The facts about Universal Credit
Written by Payplan Ryan on 18 April 2013
If you are confused by the new Universal Credit you are not on your own. Many people are still not clear about how they will be affected or what they need to do. If that sounds like you don’t panic, help is at hand.
Here are some facts on Universal Credit you may find helpful and also details of where to find more information.
Universal Credit is a new means-tested single benefit payment that is going to replace certain income-based benefits over the next four years starting from this month (April).
The new Universal Credit payment system will start for new claimants in selected areas of North West England this month. New claimants elsewhere in England, Scotland and Wales will be enrolled into the Universal Credit system after October 2013, and new claims in Northern Ireland will receive Universal Credit as from April 2014.
If you are already claiming benefits that are affected by these changes, you will be switched over to Universal Credit sometime between April 2014 and 2017.
In a press release from his Government department, Iain Duncan Smith, the Work and Pensions Secretary, said that by April 2014 over one million people will be claiming Universal Credit. It is expected to rise to 12 million by 2017.
Universal Credit will only apply to people aged 18 or over, but under the qualifying age for pension credit (i.e. of working age) who are on a low income with savings of less than £16,000 and who need help with bills including rent and childcare.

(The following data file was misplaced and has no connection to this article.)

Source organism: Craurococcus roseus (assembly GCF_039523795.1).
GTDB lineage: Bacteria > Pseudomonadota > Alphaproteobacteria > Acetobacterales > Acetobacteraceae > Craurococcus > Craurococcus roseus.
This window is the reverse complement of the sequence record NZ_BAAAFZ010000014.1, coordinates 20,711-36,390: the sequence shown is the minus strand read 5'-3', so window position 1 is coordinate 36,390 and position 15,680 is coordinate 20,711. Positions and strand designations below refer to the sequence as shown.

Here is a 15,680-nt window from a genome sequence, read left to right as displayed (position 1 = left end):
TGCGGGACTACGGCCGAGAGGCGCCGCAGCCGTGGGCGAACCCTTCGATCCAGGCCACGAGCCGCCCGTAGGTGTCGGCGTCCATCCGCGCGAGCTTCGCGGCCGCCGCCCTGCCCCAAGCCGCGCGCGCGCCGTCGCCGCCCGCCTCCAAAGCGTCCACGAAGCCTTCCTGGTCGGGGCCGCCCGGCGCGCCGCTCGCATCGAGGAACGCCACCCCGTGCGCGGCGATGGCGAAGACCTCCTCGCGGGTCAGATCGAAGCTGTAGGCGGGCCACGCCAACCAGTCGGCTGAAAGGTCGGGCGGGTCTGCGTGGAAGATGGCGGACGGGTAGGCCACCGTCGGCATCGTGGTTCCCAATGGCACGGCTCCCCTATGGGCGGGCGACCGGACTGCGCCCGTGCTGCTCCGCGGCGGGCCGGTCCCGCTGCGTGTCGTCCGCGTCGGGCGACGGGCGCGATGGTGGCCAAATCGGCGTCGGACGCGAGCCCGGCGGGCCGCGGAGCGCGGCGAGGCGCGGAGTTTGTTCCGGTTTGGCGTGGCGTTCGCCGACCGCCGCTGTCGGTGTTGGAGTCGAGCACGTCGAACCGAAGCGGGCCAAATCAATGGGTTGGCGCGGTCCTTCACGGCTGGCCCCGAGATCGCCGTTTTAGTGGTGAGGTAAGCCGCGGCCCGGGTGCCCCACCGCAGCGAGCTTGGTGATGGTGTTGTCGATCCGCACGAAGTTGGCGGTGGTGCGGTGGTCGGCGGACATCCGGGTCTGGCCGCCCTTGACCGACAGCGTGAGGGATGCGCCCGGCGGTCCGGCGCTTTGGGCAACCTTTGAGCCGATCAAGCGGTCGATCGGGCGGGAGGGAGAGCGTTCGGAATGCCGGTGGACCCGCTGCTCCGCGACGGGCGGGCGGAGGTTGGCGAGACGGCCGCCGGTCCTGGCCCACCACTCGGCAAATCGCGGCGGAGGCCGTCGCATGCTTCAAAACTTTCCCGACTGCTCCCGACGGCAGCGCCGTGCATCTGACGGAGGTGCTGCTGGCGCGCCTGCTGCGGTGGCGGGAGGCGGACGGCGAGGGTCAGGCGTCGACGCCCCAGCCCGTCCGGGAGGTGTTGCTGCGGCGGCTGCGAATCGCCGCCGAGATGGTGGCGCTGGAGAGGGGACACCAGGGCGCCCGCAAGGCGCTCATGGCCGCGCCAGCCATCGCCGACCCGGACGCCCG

It will ultimately replace Income-based Jobseeker’s Allowance, Income-related Employment and Support Allowance, Income Support, Child Tax Credits, Working Tax Credits and Housing Benefit. In future, any new claimants who are eligible for any of these benefits will receive one Universal Credit payment each month, instead of the individual benefits listed.
If you are already claiming any of the above benefits then your local benefits office will contact you in advance regarding your switch to Universal Credit.
Improve the transistion
One of the aims of the new system is to improve the transition from unemployed to employed, because it can be claimed by households with people who have just started work, or who are already in work but on low income.
As part of the Government’s ‘digital by default’ scheme, Universal Credit must be applied for online. Claimants will be expected to manage their claims with an online account. Anyone who needs help with this can contact a designated ‘Digital Champion’ in their local Jobcentre. This person will be fully trained to help and support people who are unsure about managing their Universal Credit information via the internet.
Further information on Universal Credit is available on the following websites:
Turn2Us (benefits help)
If you are a Payplan client who is worried how Universal Credit will affect your payments speak to your Case Officer as soon as possible. They will be able to talk through your personal circumstances and see how Payplan can help.
Filed under Debt Facts